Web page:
The bowline knot is not just for sailors. Nor anglers, mountaineers, first responders, or anyone else who need to know a huge diversity of knots, their strengths and weaknesses, and what situation calls for each.
This is for the rest of us. Those of us who go through normal life and its adventures, and encounter rope, twine, string, line, paracord, and the like, and when we need to secure it, say "Should I tie this like my shoes, or in a square know that I know will be nearly impossible to get off when I'm done."
The truth is, at this point in our lives, we're probably not going to learn how to tie a complex cavalcade of knots, and even if we did, would probably not have enough opportunity to practice them in real world situations in order to commit them to long term memory.
But, still, we should all know how to tie at least one pro-level option, and so we say to you — if you're only going to know how to tie one kind of knot, let it be the Bowline Knot
I'm sure the original makers of Altoids had no concept of survivalism, let alone having any inkling that they were providing a vessel for emergency lifesaving tools. Yet here we are: this humble, yet curiously strong, breath mint has inspired scores of tutorials for intrepid would-be wilderness warriors.
Rather than reinventing the wheel, we at ManMadDIY have scoured the tutorials, and we've honed in on what we think are the best basics for that quintessential Internet favorite, the Altoids tin survival kit.
Let's dig in!
Some three years ago, an Australian man named John Plant started filming his hobby of spending time in nature and learning to subsist without any tools. He posted his videos on Youtube as a kind of documentation of his progress and they served as a venue for a kind of education, though only in the most minimalist sense. Taken without context, its a strange, new genre of media that has found an audience––something pretty standard for the internet. (There are now countless channels on the internet where people have ripped off Plant's original premise.)
I'm consistently blown away by the ingenuity of mind behind PrimitiveTechnology. We’ve featured his work before, and if you haven’t seen him, he’s created a series of wordless YouTube videos in which he showcases brilliant yet simple survival skills that could make all the difference to one’s survival in the wilderness. And while I love learning survival skills as much as the next guy, there’s something more to his videos that strike me...
A survival axe built to cover anything the average camper might need: hacks firewood, saws most anything, and comes with a bottle opener. A weekend of mountaineering and carrying multiple tools led to its invention Benne, who passes on his wisdom in this full-on how-to...
This is real MacGyver territory. I've been stuck in a handful of urban survival situations and the inevitably dying phone battery is by far one of the more pressing issues. Most important will of course be immediate safety, shelter, water and food, etc., but it's likely that the use of a phone will help you secure those things. And when the power is knocked out it can be a real challenge.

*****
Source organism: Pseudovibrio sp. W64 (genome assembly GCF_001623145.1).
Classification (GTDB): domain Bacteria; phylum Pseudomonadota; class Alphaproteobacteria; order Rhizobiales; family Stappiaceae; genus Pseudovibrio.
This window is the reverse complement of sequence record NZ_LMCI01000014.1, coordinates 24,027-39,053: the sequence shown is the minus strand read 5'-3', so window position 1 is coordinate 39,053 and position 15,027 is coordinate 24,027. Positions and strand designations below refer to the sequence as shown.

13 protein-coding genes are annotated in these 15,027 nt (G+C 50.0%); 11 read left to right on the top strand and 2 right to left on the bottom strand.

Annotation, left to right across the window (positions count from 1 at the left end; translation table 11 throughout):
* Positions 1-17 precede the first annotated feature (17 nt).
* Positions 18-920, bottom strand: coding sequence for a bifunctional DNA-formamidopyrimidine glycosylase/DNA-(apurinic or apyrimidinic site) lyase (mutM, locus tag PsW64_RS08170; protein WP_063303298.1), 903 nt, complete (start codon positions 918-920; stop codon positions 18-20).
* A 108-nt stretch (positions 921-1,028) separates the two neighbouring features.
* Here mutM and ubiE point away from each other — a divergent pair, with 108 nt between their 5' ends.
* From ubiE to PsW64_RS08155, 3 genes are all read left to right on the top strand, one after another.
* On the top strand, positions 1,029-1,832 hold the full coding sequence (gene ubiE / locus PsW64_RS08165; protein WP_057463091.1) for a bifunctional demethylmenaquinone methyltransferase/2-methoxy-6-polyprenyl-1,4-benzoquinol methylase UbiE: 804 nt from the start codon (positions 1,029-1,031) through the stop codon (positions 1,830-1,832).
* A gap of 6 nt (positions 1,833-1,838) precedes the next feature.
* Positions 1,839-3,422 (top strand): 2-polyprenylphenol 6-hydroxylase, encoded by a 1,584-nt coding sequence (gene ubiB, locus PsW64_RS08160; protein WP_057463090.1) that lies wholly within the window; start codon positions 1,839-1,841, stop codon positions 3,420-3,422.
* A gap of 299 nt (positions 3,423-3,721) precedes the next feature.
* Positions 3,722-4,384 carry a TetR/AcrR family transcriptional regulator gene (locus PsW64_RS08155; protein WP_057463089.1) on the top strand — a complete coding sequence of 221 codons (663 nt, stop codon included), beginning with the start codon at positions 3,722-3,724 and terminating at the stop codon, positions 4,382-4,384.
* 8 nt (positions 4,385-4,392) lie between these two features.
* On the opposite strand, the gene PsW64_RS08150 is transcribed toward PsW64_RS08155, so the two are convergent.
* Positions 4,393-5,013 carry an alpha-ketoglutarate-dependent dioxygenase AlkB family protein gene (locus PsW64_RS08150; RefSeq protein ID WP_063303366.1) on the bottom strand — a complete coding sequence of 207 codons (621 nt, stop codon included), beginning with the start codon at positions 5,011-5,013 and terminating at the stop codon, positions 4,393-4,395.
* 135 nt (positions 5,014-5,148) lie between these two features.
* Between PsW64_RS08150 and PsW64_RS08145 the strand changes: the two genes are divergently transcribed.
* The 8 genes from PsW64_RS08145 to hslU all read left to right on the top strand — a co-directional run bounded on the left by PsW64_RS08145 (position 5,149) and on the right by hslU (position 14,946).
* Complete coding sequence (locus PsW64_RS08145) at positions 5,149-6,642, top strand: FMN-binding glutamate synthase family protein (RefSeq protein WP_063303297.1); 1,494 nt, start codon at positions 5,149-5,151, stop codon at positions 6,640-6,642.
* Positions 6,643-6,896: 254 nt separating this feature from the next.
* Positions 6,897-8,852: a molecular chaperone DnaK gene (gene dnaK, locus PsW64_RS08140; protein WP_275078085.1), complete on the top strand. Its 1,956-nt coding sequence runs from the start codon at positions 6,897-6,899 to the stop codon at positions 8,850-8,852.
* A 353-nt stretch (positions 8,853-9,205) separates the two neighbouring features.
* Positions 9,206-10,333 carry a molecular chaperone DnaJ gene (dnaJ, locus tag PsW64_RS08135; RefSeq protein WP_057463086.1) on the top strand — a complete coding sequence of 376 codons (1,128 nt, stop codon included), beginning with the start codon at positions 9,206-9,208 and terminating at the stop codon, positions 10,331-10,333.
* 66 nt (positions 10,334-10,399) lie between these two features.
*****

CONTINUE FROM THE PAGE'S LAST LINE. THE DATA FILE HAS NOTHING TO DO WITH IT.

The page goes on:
I've personally been a slow convert to the idea of using fire-starters. As a boy I thought they always burned in a kinda cool way, but as I got older for whatever reason I thought of them as a way of cheating somehow. Like a real man just found a way to light things on fire on the first go-round or something. However, I've come to see the proverbial light and ease of comfort that a fire-starter can bring to adverse conditions...
If you've ever entertained the question of which books you'd take to keep you sane on a deserted island, you'll want to check this out.
Old stereotypes deemed the bespectacled the weakest of the bunch, but in case of an emergency, your glasses may make you into the fittest for surviving.
One of my all-time favorite poems is "The Lake Isle of Innisfree" by W. B. Yeats about the simple cabin ("of clay and wattles made") that he plans to build along shore of the lake and the peace he hopes to find as a result. The poem is beautiful and striking in its simplicity, and so is this process video of a man building an actual primitive hut from scratch.
The video has no dialogue or narration, but is presented in a way so that you can actually watch it and reproduce it yourself.
Camping (and campfire) season is back, my friends. Knowing how to build a fire may sound like the most basic skill a guy could know, but mastering good technique is essential to keep you alive in trying circumstances, or to avoid looking like a zero on your next outdoor get-together with friends.
Nettles grow just about anywhere that's left alone long enough, which is why it's great to learn about their multiple uses. This photographic tutorial from Nature's Secret Larder shows you how to easily weave tight cords in the wild for things like twine and fishing wire.
Popular Mechanics takes on accidental death, and how to avoid it. Interestingly, the majority of the tips don't presume mountain isolation or post-apocalyptic bug outs, but a variety of outdoor activities, from mowing the lawn to attending a baseball game to drinking too much water.
A ManMade man is a resourceful man, and while we don't buy into the lone-ranger-ish, solely self-reliant masculine stereotypes, we do believe that classic skills always belong in one's repertoire.
One such skill is tying effiecient knots, those that effectively and safely attach one thing to another, hold it still while you want it there, and then are easily released when you don't.
The quick-tie bowline knot seems to be a perfect one to learn.